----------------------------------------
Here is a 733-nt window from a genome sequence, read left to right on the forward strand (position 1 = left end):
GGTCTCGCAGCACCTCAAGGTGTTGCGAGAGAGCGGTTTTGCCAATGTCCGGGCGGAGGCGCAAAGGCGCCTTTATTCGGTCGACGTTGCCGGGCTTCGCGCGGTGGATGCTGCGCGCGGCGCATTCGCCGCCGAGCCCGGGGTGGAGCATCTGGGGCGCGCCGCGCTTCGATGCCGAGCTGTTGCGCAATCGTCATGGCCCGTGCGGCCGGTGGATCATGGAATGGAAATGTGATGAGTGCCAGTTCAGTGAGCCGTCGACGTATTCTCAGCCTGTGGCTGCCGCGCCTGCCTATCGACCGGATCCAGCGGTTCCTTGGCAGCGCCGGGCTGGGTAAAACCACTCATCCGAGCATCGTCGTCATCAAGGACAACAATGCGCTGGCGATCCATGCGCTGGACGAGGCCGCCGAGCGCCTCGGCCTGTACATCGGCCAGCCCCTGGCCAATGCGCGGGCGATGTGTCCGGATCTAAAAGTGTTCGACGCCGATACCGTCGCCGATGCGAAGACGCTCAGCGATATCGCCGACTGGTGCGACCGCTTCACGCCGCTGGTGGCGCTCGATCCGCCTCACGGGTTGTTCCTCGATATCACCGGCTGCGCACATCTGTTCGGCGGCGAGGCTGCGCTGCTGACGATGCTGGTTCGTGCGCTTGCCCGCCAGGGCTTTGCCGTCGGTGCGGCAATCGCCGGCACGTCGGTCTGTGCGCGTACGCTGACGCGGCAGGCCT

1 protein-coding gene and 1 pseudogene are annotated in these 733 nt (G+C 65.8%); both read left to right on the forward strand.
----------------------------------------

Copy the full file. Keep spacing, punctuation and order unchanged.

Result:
Here is a 733-nt window from a genome sequence, read left to right on the forward strand (position 1 = left end):
GGTCTCGCAGCACCTCAAGGTGTTGCGAGAGAGCGGTTTTGCCAATGTCCGGGCGGAGGCGCAAAGGCGCCTTTATTCGGTCGACGTTGCCGGGCTTCGCGCGGTGGATGCTGCGCGCGGCGCATTCGCCGCCGAGCCCGGGGTGGAGCATCTGGGGCGCGCCGCGCTTCGATGCCGAGCTGTTGCGCAATCGTCATGGCCCGTGCGGCCGGTGGATCATGGAATGGAAATGTGATGAGTGCCAGTTCAGTGAGCCGTCGACGTATTCTCAGCCTGTGGCTGCCGCGCCTGCCTATCGACCGGATCCAGCGGTTCCTTGGCAGCGCCGGGCTGGGTAAAACCACTCATCCGAGCATCGTCGTCATCAAGGACAACAATGCGCTGGCGATCCATGCGCTGGACGAGGCCGCCGAGCGCCTCGGCCTGTACATCGGCCAGCCCCTGGCCAATGCGCGGGCGATGTGTCCGGATCTAAAAGTGTTCGACGCCGATACCGTCGCCGATGCGAAGACGCTCAGCGATATCGCCGACTGGTGCGACCGCTTCACGCCGCTGGTGGCGCTCGATCCGCCTCACGGGTTGTTCCTCGATATCACCGGCTGCGCACATCTGTTCGGCGGCGAGGCTGCGCTGCTGACGATGCTGGTTCGTGCGCTTGCCCGCCAGGGCTTTGCCGTCGGTGCGGCAATCGCCGGCACGTCGGTCTGTGCGCGTACGCTGACGCGGCAGGCCT

1 protein-coding gene and 1 pseudogene are annotated in these 733 nt (G+C 65.8%); both read left to right on the forward strand.